Keeper is overall a strong password manager, with several security features and an intuitive interface. But after your free trial, you have to pay to keep using it. While it’s definitely a solid password manager, it might not have enough extra pizzazz to justify paying for it.
How To Install
To install, go to the Keeper website and click Download. You will be given the option to download both the desktop application and the browser extension. Once downloaded, open the application and you will be prompted to create your account. You will be asked to create a unique master password, which will be needed to access your Keeper records. It won’t automatically install the browser extension, but it will give you the option, and you may as well so you can start using the autofill feature right away.
How It Works
Keeper stores all of your saved information as “keeper records.” To create a new record, click create new on the homepage, and you will be given the option to add a record, payment information, or a shared folder. Once you’ve created your first record, you’ll be prompted to install the browser extension if you haven’t already.
When the extension is installed, Keeper will autofill the login information for any website you have saved in your records (they call it “KeeperFill”). Keeper also guides you through the process of creating your first record, and even offers a guided, interactive tour of the application. You can also save a new record to your Keeper vault when you enter login information on a website.
The Keeper interface is simple, clean, and intuitive. The layout consists of one main page with a navigation toolbar on the left. In the navigation toolbar, Keeper conveniently allows you to view your saved records by folder, or as a full list of all records.
Other menu options include: shared logins, identity and payment information, security audit, and deleted records. There is a search bar at the top of the navigation menu, making it easy to find a specific record quickly. Keeper definitely has more of a modern, technical feel to it, and in your settings, you can even customize the background color on the application.
Like any good password manager, Keeper has a password generator feature. When entering a new record, you can generate a strong, unique password by clicking on the password generator icon, which looks like a dice. It’s customizable, so you can alter the length and the kinds of characters and symbols you want to include in your password. You can also generate a new password if you are logging into a website, and Keeper will automatically save the new password to your vault.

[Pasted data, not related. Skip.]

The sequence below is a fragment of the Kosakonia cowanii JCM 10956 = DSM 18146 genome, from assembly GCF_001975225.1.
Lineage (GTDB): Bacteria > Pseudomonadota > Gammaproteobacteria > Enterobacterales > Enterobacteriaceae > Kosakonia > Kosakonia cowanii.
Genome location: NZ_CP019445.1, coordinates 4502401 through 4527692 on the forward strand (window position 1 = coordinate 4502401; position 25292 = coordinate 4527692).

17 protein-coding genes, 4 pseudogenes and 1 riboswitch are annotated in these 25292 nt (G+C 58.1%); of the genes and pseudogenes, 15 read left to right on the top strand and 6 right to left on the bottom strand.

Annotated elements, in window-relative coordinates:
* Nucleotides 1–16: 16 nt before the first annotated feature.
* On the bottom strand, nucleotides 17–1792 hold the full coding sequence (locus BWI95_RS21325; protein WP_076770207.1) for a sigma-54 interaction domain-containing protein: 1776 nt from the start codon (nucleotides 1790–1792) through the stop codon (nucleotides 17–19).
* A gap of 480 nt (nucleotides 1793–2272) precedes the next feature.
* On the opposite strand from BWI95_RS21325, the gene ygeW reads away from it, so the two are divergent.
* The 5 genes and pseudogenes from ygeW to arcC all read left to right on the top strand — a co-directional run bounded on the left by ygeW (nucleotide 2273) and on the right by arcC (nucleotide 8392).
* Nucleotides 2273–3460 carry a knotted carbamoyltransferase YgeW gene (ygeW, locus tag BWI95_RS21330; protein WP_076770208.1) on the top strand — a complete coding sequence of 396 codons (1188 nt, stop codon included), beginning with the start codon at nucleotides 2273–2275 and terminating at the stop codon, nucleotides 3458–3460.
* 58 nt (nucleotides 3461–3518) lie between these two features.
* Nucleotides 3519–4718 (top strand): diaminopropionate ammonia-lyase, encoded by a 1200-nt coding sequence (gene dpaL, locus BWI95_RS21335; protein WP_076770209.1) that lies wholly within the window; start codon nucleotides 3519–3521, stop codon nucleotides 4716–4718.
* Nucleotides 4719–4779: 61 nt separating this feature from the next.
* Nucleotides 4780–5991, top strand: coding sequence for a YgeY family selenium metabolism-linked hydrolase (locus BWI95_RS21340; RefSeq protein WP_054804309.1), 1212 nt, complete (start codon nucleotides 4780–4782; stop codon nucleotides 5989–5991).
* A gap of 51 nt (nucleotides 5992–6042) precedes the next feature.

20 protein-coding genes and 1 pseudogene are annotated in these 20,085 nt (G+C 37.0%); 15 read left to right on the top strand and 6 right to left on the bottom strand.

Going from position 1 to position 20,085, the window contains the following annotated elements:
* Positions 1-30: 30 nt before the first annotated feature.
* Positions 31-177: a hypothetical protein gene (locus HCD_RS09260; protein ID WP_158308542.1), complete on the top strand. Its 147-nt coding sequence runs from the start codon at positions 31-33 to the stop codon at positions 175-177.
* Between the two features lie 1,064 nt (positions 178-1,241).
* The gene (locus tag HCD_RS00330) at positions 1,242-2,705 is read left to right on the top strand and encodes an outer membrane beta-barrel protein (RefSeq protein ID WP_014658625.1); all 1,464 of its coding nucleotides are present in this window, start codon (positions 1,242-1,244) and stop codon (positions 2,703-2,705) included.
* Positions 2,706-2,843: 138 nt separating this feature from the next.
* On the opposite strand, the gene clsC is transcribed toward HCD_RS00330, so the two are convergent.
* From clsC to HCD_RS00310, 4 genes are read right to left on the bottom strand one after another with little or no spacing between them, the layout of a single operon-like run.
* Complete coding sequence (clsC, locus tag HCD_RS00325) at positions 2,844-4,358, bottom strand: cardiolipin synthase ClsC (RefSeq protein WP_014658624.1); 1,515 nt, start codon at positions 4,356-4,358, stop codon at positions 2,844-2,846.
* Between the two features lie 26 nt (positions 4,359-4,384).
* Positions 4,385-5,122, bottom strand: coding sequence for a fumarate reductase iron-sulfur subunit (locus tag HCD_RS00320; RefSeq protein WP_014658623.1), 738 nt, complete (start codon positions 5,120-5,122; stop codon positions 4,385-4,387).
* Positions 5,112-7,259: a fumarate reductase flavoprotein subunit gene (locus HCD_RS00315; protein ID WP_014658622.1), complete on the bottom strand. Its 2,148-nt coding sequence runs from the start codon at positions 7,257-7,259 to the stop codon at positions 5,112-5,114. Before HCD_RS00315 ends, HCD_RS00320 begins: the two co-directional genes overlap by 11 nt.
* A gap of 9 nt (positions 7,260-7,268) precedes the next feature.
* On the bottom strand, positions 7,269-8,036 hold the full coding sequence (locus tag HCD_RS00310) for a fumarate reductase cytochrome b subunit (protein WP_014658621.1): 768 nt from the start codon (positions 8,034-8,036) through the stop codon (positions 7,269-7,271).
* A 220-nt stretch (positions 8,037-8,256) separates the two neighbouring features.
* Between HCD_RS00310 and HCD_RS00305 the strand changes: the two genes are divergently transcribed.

In your settings, you can turn on Keeper’s auto-logout feature, which will automatically log you out after a set number of minutes.
Keeper makes sharing a record with another Keeper user very easy. Go to the record you want to share, click options, and then share with user. Then, enter the email address of the user you want to share with. You can even designate whether or not they are also an “owner” of the account, and can control their editing, viewing, and sharing privileges of that record. You can also create shared folders in the “folders” section.
Keeper allows you to add up to five emergency contacts who will have access to your vault in the event of an emergency. These designated contacts will have access to all of your Keeper records. If you want, you can also set a customizable delay time before they can access your account.
Keeper’s import feature makes it easy to import passwords from a spreadsheet, web browser, or another password manager.
Record history is a paid feature that allows you to view the time and date of any previous modifications of a record. It also allows you to restore old versions of any of your records.